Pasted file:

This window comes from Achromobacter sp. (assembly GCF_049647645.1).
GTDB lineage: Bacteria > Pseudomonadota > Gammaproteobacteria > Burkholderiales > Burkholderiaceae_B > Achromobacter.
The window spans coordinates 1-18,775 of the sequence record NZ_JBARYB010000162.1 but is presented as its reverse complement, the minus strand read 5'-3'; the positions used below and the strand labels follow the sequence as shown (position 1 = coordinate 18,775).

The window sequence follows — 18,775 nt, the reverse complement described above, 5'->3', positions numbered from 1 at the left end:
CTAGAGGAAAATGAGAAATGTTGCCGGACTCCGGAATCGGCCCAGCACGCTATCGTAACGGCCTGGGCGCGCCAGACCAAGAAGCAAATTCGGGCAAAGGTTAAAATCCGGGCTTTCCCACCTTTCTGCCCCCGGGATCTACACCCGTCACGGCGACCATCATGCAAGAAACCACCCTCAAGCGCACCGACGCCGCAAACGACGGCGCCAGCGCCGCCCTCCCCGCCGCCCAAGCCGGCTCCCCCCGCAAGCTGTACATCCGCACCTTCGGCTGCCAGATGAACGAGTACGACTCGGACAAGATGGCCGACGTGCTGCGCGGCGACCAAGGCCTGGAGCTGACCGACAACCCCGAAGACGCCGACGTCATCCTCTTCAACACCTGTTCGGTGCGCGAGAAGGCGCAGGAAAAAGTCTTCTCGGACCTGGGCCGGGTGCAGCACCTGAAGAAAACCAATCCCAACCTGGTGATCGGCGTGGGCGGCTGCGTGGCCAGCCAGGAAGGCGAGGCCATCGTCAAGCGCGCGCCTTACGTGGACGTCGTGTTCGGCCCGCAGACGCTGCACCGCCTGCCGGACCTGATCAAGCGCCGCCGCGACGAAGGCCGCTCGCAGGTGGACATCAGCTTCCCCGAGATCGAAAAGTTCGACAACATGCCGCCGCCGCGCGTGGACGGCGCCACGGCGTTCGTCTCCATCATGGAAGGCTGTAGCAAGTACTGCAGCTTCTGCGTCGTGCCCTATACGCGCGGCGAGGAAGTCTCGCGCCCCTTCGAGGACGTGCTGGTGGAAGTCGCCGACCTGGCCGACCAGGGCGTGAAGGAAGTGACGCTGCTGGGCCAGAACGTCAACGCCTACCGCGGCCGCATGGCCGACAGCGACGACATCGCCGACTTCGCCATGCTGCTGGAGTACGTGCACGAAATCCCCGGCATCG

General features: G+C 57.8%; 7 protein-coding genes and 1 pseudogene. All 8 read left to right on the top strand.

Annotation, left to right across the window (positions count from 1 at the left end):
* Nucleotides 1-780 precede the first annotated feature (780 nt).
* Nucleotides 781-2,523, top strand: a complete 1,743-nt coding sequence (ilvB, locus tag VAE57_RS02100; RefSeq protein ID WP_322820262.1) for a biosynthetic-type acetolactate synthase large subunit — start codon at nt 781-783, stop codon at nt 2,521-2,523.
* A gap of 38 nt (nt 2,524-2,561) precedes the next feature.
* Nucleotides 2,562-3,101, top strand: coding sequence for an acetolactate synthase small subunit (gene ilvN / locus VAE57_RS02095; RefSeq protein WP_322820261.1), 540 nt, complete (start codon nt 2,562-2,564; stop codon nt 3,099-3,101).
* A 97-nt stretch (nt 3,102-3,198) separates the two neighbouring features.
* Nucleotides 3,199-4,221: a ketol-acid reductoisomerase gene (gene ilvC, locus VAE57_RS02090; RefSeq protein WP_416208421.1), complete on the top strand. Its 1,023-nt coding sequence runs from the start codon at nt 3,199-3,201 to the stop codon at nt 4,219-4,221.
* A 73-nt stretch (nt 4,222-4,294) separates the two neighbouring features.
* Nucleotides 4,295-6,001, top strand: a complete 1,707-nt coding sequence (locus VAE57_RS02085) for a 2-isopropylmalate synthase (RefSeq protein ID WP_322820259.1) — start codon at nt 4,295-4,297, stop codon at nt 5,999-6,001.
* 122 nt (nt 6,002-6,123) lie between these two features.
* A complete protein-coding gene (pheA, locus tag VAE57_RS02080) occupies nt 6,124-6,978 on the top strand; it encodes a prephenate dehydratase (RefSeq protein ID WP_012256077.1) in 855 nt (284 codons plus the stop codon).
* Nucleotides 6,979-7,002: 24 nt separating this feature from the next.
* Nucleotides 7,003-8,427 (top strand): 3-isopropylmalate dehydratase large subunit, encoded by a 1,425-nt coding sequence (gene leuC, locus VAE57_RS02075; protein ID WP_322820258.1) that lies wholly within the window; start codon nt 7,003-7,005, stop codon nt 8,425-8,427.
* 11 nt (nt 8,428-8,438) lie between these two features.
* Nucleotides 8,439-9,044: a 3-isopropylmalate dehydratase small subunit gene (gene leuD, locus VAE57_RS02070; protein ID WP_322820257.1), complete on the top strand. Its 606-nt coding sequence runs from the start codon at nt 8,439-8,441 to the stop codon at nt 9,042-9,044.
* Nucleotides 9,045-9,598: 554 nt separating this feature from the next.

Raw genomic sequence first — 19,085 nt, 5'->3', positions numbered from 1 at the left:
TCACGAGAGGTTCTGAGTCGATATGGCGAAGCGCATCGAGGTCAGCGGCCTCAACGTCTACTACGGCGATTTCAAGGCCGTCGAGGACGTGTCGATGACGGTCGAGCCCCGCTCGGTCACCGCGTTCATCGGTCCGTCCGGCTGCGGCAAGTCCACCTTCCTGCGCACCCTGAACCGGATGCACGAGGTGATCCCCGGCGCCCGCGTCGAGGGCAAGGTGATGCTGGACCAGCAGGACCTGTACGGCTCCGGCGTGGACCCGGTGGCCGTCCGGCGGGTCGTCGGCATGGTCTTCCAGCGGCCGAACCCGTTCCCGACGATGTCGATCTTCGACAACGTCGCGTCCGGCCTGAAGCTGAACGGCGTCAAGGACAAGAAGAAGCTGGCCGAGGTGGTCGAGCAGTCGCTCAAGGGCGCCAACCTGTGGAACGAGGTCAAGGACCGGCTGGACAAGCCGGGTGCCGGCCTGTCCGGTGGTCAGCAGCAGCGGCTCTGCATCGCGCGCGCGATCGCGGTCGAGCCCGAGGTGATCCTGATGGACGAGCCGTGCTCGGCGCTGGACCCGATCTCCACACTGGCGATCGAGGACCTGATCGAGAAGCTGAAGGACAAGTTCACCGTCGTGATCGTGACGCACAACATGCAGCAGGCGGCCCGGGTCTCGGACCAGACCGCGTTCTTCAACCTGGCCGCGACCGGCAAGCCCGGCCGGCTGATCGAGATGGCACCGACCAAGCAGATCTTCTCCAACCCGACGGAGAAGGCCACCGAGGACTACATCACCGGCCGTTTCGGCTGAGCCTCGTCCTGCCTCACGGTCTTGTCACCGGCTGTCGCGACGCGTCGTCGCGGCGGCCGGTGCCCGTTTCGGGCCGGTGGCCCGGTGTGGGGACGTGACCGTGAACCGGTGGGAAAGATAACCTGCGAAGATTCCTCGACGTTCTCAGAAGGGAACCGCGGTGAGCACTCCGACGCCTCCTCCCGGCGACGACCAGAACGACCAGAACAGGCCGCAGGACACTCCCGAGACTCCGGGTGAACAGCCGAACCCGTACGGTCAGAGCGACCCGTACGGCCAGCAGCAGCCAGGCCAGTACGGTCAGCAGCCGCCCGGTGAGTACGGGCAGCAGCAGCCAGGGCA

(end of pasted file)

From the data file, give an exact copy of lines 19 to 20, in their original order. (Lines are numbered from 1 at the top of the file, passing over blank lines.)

* Nucleotides 7,003-8,427 (top strand): 3-isopropylmalate dehydratase large subunit, encoded by a 1,425-nt coding sequence (gene leuC, locus VAE57_RS02075; protein ID WP_322820258.1) that lies wholly within the window; start codon nt 7,003-7,005, stop codon nt 8,425-8,427.
* 11 nt (nt 8,428-8,438) lie between these two features.